When the mimes stop Thomas in his car at the beginning of the film, the entire film crew is reflected on the side of it when we are given the shot from behind them. When it returns to the view from the passenger side we see that a single old man is walking by on the other side of the street. See more »
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A parable about the possible dehumanizing effects of photography...
BLOW-UP is the story of a successful fashion photographer, Thomas (David Hemmings), who, whilst scouting for fresh subjects in a park one afternoon, photographs a mysterious couple in 'flagrante delicto.' Upon returning to his studio loft later that day, he develops the pictures and discovers that he has inadvertently stumbled upon a murder. Antonioni is not interested in the details of the murder itself, as in a typical detective story, but rather with how the protagonist's perception of the world, and his relationship to it, is altered by this event.
As a fashion photographer, Thomas is a creator of illusions that define a certain kind of young urban lifestyle and Antonioni's flagrant use of the loud, splashy, attention-grabbing colors of billboard advertising -- a visual association elevated to an unholy apotheosis in his next film, ZABRISKIE POINT (1970) -- brings to the surface the transient sensation and hollow artifice that lies at the heart of all pop culture consumerism. In his previous work, RED DESERT (1964), Antonioni spray-painted both the man-made décor as well as the natural setting as a means of giving concrete expression to the heroine's neurotic state of mind and her ameliorative aestheticizing vision of a world despoiled by technology and pollution. He does the same in BLOW-UP, painting doors, fences, poles, and the façades of entire buildings to emphasize the exhilaration and alienation that characterizes life in a large modern city.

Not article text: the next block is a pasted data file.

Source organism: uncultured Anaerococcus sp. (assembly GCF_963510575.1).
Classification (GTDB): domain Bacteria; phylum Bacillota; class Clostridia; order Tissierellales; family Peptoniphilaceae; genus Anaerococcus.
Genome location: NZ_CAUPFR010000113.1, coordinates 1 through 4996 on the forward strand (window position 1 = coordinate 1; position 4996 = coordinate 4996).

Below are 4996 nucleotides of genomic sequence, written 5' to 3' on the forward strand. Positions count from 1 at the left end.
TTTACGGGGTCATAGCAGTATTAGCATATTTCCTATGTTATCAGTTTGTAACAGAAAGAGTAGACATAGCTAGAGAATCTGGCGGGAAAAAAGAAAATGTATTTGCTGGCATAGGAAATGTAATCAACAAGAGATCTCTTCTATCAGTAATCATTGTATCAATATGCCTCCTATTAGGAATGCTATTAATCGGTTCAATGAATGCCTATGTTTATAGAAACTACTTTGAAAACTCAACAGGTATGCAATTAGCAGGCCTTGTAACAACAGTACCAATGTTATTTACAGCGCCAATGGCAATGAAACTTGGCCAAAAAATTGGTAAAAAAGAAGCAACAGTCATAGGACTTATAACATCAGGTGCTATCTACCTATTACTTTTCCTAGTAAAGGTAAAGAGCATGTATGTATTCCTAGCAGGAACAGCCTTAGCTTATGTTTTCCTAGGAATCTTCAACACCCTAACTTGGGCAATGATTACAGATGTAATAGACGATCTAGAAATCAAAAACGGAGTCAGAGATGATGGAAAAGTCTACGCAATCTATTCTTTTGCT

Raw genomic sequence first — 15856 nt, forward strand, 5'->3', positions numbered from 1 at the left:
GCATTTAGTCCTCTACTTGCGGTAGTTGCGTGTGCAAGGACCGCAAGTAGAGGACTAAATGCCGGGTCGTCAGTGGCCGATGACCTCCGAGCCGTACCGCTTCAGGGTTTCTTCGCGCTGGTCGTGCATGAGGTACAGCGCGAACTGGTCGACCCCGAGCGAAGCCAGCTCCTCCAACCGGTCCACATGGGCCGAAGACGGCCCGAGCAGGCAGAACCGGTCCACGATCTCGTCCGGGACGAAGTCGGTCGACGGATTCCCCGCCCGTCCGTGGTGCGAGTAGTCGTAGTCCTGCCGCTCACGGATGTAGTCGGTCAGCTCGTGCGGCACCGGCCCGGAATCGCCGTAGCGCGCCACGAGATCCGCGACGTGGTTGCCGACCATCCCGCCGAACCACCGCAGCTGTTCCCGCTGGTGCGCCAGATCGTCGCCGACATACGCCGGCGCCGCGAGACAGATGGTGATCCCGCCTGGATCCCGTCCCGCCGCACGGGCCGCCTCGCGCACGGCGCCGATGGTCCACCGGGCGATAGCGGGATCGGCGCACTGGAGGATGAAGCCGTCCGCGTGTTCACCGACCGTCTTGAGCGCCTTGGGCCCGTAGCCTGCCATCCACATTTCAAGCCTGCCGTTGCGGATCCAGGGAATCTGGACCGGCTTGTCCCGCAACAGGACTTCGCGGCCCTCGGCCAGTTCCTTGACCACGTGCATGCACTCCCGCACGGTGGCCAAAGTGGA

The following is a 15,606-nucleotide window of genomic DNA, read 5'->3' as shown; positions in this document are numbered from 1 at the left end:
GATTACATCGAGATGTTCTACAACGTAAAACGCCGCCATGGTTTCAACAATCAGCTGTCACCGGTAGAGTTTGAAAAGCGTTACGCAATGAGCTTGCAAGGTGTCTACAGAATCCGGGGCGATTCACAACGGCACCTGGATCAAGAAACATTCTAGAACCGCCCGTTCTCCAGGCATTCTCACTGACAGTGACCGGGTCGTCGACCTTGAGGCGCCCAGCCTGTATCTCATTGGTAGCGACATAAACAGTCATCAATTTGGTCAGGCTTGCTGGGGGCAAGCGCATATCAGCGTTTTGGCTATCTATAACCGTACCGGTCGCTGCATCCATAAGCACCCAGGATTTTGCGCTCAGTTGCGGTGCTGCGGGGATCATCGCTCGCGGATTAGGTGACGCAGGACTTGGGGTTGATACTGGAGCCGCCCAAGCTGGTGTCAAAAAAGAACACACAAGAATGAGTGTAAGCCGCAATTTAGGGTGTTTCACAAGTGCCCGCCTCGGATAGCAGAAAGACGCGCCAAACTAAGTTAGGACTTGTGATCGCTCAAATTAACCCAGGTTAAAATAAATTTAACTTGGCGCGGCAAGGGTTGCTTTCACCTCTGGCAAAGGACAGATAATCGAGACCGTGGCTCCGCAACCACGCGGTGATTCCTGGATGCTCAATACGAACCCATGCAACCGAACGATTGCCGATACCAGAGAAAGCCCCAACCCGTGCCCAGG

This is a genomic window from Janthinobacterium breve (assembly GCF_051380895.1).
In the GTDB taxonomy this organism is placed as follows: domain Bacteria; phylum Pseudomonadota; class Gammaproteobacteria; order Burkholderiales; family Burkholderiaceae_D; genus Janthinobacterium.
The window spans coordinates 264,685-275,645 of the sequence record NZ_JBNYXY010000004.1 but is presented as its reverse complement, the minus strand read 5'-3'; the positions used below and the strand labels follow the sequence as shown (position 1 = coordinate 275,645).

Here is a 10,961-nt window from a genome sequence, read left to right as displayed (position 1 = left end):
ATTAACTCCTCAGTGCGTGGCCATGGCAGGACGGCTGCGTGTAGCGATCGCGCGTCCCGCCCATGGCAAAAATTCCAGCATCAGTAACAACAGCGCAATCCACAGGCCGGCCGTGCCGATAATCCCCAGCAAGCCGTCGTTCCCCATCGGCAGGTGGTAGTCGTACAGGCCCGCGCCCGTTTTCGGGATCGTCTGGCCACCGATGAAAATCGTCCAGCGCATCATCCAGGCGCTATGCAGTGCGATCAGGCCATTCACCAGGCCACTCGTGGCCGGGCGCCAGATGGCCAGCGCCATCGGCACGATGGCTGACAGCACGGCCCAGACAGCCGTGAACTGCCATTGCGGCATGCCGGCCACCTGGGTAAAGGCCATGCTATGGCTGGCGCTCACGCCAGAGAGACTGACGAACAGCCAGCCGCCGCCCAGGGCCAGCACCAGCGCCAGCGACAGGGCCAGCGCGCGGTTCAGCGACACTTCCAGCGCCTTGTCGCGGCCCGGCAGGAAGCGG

Psychedelic colors make the 'real' world of the film seem exaggerated and hyperbolic like a fantastic 'surface' reality, while the 'captured' and reconstructed world of the photographs appears ominously stark, grainy, and documentary-like -- the bare, denuded 'essence' of reality. In the central montage sequence of the film, the camera -- in place of Thomas' eyes -- slowly moves back and forth from one photograph to the next, and likewise, Antonioni cuts back and forth from the pictures to the protagonist looking at them. Since the act of looking at these enhanced images effectively reconstructs an event that the protagonist -- and the audience -- never actually saw with the naked eye in 'real life,' technology is shown to reveal a new surface of the world that is normally hidden from view. Antonioni's own particular brand of phenomenological Neorealism is concerned primarily with the process of seeing through a camera as a way of exposing an ultimate truth, or a lack thereof, that underlies the surface of the world.